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NHS staff costs drop £3 million

NHS staff costs drop £3 million

There has been a drop of more than £3 million in Scotland in the cost of employing bank and agency nursing staff in the NHS, new figures have revealed.

Bank nurses, who work for the NHS as needed, cost a total of £98.06 million in 2009-10, down from the previous year's £99.34 million. Agency nurses, who are employed by private firms, ran up a £8.18 million total, down on £10.30 million. The combined total savings for the NHS was £3.14 million.

Scottish Health Secretary, Nicola Sturgeon, said: "We are continuing to ensure NHS boards across Scotland scrutinise the quality and efficiency of absolutely everything they do. These figures show this is paying off.

"The downward trend in the costs of agency nursing is evidence of this, with the money saved retained by NHS boards and ploughed back into frontline patient care."

Labour health spokeswoman, Jackie Baillie, hit out at Ms Sturgeon's comments after the recent announcement that 4,000 NHS jobs will be lost over the coming year, including at least 1,500 nursing posts. She said: "Patient care is already suffering with thousands of operations cancelled by hospitals because staff and resources are being overstretched."

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Your comments (terms and conditions apply):

"Bank nurses choose for whatever reason not to have a substantive contract or maybe just cannot get a job. Those hospitals that have a 'core' of bank staff experienced in their field and reliable are now losing out. Bank nurses should be offered temporary contracts. Some bank nurses are recently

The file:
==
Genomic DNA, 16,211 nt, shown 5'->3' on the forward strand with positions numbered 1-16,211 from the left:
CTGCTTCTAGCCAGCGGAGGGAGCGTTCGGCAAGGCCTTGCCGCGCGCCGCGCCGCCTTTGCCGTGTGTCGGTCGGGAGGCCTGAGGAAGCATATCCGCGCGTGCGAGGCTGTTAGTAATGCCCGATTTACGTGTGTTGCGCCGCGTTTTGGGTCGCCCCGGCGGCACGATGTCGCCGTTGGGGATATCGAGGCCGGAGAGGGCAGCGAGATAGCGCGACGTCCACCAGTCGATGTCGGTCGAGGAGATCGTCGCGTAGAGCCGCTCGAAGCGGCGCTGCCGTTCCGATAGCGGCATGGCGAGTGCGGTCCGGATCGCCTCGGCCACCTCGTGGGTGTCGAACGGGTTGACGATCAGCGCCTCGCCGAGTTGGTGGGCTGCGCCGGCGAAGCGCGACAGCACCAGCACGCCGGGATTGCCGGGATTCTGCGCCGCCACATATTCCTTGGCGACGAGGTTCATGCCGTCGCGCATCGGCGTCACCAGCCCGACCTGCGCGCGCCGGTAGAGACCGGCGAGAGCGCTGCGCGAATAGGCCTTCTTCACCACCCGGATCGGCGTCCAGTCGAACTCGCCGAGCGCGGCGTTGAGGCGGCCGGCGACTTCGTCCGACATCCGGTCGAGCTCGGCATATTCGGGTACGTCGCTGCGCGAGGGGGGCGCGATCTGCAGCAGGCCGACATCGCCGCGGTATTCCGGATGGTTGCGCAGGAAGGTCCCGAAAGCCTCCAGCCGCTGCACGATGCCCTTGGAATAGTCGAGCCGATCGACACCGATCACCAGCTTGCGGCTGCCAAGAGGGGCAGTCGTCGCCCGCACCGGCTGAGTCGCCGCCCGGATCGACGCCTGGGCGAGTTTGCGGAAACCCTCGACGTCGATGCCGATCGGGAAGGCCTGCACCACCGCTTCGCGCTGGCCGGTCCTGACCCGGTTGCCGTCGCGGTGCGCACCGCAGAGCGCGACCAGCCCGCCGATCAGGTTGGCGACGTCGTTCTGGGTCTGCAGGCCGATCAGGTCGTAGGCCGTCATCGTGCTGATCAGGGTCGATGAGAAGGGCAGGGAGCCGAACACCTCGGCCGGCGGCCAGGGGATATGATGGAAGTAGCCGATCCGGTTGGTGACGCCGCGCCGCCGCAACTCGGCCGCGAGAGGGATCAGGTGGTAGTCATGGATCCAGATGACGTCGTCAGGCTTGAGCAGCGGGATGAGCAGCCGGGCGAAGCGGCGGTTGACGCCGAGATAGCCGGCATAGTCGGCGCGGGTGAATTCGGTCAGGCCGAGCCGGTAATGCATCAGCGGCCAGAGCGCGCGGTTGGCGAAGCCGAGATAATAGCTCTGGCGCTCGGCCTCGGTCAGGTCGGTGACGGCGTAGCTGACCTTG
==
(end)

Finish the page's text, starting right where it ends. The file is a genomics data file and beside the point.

retired and, again have the up-to-date knowledge and experience required to do the job" - Dianne, Glasgow

"As a result in reduction in the use of bank and agency staff, there is increased pressure on NHS nurses, wards are being put under pressure, staff are no longer paid fairly if they do extra hours required to keep the wards adequately staffed. They no longer receive overtime payment and are only paid as Bank staff. I'm afraid the cost saving techniques are demoralising staff, putting patients at risk. But never mind Miss Sturgeon as long as you're saving money! Senior nursing management are happy to support this because the clinical service managers now receive bonuses for cutting costs. It's clear where there priorities lie and it's not with staff and patients. Cost savings could be made in lots of places -
no bonuses, reduction in the administrative side, which is now larger than the the nursing population. Letters and computers don't improve patient care, good nursing care does" - Hazel, Glasgow

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